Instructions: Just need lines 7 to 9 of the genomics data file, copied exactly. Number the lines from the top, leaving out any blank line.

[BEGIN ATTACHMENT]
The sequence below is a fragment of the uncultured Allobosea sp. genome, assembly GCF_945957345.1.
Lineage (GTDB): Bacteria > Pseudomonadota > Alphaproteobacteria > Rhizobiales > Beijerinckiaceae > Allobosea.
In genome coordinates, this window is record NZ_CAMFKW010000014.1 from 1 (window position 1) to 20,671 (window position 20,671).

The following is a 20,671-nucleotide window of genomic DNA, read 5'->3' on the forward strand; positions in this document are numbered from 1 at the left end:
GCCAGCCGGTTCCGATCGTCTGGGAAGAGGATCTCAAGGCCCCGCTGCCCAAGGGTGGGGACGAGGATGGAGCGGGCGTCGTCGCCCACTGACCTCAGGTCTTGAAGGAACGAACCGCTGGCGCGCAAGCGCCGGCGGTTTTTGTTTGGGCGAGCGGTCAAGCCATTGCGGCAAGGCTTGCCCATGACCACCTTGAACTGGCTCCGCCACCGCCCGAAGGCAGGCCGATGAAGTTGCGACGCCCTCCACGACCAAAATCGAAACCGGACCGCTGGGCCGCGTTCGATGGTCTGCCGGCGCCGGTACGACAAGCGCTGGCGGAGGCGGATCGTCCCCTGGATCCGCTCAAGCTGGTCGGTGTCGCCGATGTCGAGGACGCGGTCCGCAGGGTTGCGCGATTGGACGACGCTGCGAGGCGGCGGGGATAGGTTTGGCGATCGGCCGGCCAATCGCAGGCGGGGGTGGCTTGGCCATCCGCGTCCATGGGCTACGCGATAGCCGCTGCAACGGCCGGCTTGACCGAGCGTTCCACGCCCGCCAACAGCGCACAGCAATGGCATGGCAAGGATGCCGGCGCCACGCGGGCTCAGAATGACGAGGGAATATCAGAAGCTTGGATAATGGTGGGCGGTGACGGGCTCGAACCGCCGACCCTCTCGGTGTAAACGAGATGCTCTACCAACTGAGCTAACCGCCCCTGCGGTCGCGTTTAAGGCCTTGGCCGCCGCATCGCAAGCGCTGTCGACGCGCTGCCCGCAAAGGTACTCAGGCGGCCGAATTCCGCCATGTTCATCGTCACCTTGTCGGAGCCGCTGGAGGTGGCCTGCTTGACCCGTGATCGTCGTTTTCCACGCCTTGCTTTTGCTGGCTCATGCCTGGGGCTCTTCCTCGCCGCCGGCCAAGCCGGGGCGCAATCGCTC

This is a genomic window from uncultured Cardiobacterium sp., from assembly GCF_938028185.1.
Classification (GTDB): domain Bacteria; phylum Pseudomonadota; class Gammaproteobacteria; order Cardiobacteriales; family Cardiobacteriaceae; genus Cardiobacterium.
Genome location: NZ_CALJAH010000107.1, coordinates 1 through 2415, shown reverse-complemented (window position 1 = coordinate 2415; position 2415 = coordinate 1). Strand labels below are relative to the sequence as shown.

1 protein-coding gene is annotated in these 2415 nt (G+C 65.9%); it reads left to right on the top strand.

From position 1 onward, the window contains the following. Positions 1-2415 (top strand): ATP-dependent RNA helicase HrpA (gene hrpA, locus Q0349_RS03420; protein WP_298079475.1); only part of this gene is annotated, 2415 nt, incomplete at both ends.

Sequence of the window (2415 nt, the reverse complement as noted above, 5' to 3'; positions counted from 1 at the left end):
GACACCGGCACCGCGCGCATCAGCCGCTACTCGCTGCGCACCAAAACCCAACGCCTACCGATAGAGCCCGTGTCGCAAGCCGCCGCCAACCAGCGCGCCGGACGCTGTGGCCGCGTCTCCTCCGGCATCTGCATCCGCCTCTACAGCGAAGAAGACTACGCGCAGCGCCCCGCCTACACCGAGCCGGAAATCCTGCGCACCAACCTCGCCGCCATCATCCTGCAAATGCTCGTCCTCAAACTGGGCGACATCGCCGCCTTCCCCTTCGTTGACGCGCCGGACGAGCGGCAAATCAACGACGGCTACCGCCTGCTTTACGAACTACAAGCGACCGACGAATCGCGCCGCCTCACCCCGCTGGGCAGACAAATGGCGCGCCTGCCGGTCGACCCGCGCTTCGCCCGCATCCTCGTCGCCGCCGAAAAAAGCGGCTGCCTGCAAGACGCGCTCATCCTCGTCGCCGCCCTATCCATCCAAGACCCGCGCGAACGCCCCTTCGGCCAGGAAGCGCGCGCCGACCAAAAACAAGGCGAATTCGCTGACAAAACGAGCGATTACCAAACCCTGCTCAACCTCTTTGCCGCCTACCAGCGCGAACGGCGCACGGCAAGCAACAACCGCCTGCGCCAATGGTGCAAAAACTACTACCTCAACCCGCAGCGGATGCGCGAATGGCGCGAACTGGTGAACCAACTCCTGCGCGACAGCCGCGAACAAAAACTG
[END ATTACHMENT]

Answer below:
Classification (GTDB): domain Bacteria; phylum Pseudomonadota; class Gammaproteobacteria; order Cardiobacteriales; family Cardiobacteriaceae; genus Cardiobacterium.
Genome location: NZ_CALJAH010000107.1, coordinates 1 through 2415, shown reverse-complemented (window position 1 = coordinate 2415; position 2415 = coordinate 1). Strand labels below are relative to the sequence as shown.

1 protein-coding gene is annotated in these 2415 nt (G+C 65.9%); it reads left to right on the top strand.